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Pesticides and Child Development

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Three independent studies just published found that children whose mothers are exposed to common agricultural pesticides are more likely to experience a range of harmful effects to their cognitive development, including lower IQ, as well as impaired reasoning and memory.

The peer-reviewed studies, all funded by grants from the National Institutes of Health and published online in Environmental Health Perspectives, found links between delayed cognitive development and both dietary and environmental exposure to some of the most widely used agricultural pesticides. The studies examined individuals from a range of ethnic backgrounds, and those who lived in both rural and urban settings.

The lead researcher of one of the studies, Professor Brenda Eskenazi of the University of California at Berkeley, likened the effects of prenatal pesticide exposure to that of high lead exposure. Lead has been shown to disrupt brain function in young children.

So what steps can you take to reduce your risk of exposure? As this story from NPR suggests, go organic!

Dr. Chensheng (Alex) Lu of the Department of Environmental Health at the Harvard School of Public Health agrees. “Less pesticide exposure during the maternal life stage means less risks to your babies for a variety of diseases that will only manifest years later. Since women eat more during their pregnancy, one significant way to reduce their pesticide exposure is to eat organic foods.” Dr. Lu led previous research that found that pesticide residues, which show up in the urine of children eating conventionally produced fruits and vegetables, disappeared from children’s urine when they switched to organic produce.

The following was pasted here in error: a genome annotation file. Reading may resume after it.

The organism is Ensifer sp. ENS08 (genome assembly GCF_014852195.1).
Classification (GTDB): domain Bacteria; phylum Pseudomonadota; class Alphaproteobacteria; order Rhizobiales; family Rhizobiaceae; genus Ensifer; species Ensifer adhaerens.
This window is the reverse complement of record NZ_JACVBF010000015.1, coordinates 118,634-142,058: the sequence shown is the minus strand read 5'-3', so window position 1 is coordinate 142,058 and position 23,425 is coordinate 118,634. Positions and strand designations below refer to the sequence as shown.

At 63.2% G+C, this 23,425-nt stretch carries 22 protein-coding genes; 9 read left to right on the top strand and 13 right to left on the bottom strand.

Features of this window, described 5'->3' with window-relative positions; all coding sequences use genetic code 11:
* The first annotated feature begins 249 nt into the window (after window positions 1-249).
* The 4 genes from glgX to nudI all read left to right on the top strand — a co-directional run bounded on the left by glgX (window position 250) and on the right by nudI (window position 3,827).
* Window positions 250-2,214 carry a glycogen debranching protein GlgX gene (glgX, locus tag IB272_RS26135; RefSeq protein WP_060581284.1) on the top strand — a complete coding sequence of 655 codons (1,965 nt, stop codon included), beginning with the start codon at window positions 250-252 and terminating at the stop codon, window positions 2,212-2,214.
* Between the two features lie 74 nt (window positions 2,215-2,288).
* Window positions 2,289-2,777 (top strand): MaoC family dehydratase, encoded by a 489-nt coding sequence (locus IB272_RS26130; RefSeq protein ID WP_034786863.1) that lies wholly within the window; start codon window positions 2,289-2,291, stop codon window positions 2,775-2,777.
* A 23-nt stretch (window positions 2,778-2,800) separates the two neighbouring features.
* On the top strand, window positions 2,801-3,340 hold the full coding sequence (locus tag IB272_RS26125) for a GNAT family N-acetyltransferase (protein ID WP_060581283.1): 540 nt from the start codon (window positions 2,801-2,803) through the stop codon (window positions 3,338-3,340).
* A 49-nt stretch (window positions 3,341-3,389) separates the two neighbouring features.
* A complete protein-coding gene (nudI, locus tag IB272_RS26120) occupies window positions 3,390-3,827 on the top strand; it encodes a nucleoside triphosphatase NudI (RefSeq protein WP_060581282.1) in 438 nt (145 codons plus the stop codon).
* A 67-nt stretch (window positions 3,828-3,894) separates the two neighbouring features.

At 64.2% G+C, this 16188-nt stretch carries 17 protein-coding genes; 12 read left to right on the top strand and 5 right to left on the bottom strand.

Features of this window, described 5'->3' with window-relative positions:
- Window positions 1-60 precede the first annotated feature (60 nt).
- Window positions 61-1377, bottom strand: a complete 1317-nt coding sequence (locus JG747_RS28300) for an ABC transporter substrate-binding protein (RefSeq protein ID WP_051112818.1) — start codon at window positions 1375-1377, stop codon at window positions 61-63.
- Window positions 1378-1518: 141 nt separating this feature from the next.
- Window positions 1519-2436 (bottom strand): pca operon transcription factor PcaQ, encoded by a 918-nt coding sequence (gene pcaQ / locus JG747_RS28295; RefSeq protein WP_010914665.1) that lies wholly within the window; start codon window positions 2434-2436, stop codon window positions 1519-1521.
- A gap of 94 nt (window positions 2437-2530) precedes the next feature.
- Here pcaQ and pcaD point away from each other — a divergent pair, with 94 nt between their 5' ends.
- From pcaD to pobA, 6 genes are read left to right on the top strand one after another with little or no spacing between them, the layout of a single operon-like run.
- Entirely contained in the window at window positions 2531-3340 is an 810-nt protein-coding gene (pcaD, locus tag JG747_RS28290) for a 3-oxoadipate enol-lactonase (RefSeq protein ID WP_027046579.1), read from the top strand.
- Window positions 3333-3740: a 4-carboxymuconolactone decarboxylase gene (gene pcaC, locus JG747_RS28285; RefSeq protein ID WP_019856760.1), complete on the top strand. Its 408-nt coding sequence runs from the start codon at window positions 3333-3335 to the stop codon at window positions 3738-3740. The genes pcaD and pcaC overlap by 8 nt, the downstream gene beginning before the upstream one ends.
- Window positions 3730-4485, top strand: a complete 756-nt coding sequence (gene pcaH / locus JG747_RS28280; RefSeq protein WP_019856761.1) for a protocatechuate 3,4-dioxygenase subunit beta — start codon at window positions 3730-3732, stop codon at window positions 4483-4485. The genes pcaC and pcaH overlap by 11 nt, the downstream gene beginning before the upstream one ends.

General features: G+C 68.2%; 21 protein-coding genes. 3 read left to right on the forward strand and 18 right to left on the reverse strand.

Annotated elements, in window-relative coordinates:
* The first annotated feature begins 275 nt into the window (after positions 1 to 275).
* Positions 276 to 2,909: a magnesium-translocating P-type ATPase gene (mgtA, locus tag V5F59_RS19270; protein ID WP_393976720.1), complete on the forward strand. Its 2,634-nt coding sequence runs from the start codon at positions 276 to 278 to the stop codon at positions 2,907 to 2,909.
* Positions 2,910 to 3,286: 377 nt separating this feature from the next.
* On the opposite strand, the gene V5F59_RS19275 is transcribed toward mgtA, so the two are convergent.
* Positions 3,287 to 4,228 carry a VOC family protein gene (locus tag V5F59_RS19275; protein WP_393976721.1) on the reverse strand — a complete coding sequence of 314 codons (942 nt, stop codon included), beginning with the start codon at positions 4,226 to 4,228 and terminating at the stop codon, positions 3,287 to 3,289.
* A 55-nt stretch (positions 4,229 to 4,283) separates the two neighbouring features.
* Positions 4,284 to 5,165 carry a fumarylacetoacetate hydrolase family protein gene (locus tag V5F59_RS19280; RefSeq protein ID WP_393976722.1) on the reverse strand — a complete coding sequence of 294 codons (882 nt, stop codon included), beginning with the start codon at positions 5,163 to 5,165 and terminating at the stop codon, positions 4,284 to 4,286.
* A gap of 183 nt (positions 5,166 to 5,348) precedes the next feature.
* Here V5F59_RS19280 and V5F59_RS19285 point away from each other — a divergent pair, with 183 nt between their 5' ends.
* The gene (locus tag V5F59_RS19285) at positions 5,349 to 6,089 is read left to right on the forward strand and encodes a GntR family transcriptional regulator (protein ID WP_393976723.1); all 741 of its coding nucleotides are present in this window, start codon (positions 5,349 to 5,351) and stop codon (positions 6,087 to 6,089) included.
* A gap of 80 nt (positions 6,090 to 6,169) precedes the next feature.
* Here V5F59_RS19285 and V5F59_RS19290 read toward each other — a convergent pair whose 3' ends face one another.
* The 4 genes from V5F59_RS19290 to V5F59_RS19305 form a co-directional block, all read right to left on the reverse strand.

By law, organic products must be made without the use of toxic and synthetic pesticides. Organic producers and processors must also keep detailed records from the farm to your table. In addition, they are subject to rigorous announced - and unannounced -certification inspections by third-party inspectors to ensure that they are grown and processed in a manner that you and your family can trust.

To read the studies in their entirety, click here:

1. Prenatal Exposure and Cognitive Development in Childhood
2. Prenatal Exposure and IQ in 7-Year Old Children
3. 7-Year Neurodevelopmental Scores & Prenatal Exposure to A Common Agricultural Pesticide